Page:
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11-03-2015 Post does not mapped to Knowledge Tree
Romy the Cat


Boston, MA
Posts 9,584
Joined on 05-28-2004

Post #: 1
Post ID: 22195
Reply to: 22195
The A=432 Hz Frequency
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An old topic but a very good article from Larouche political group

http://themindunleashed.org/2015/09/the-a432-hz-frequency-dna-tuning-and-the-bastardization-of-music.html

Interesting that with audio we can re-tune A lower by running TT platters slower or by dropping sampling frequency on digital domain.

The Cat


"I wish I could score everything for horns." - Richard Wagner. "Our writing equipment takes part in the forming of our thoughts." - Friedrich Nietzsche
12-16-2015 Post does not mapped to Knowledge Tree
Gargoyle
Posts 22
Joined on 02-01-2015

Post #: 2
Post ID: 22301
Reply to: 22195
.
fiogf49gjkf0d
 Romy the Cat wrote:

Interesting that with audio we can re-tune A lower by running ....blah blah blah


Is it interesting?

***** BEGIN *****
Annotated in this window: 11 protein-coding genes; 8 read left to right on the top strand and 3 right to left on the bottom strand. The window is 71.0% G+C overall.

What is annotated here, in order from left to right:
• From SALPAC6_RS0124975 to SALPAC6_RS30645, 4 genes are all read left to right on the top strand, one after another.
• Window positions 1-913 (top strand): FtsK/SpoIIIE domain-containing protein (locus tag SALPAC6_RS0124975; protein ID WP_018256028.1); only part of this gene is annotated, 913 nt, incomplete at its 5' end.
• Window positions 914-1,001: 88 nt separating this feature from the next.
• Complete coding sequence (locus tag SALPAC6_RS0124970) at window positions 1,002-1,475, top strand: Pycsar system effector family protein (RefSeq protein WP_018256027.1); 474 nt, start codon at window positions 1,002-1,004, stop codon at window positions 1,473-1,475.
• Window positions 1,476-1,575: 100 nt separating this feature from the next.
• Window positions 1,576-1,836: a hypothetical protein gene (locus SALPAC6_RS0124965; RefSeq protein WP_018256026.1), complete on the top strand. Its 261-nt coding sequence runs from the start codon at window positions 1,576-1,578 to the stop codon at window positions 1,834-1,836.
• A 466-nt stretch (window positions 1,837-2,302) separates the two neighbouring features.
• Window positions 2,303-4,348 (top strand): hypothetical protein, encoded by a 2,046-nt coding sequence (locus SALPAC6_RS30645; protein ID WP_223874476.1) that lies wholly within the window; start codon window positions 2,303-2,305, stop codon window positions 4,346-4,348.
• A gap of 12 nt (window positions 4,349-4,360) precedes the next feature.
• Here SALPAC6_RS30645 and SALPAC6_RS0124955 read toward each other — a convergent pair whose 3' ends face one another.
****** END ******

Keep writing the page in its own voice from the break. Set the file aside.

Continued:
03-10-2019 Post does not mapped to Knowledge Tree
rowuk


Germany
Posts 247
Joined on 07-05-2012

Post #: 3
Post ID: 25302
Reply to: 22195
Just a bunch of random factoids that have nothing to do with the history of pitch
Acousticians drool all over themselves with subjects like this - something not supported anywhere in the entire history of pitch. History shows a constant climbing of pitch - much of it based on the development of wind instruments. Trumpets, flutes, oboes and the like have been recalculated with every increase in standard tuning pitch. They simply do not work at 432.

In the past, there was a convention of high and low pitch - about one full tone apart. In the baroque era this was called Chorton and Kammerton. We have “fixed pitch” instruments clustered around A=466 and others around A=420. We had an old classical Vienna pitch of A=465. Modern orchestras tune to A=441-A=444. At no time in recorded history did anything cluster around 432 - not in serious or in folkmusic. At least, we have no instruments or mathematicians that documented such things.

There is an interesting project by cornetto player Bruce Dickey. He has made a connection of early baroque music to the teachings of Kepler. http://www.brucedickey.com/natures-secret-whispering
The 432 link just proves that if you have a theory, that justification can be fabricated for it. I wish that at least there had been some project worth listening to attached to the hypothesis.


Whenever I feel blue, I start breathing again.
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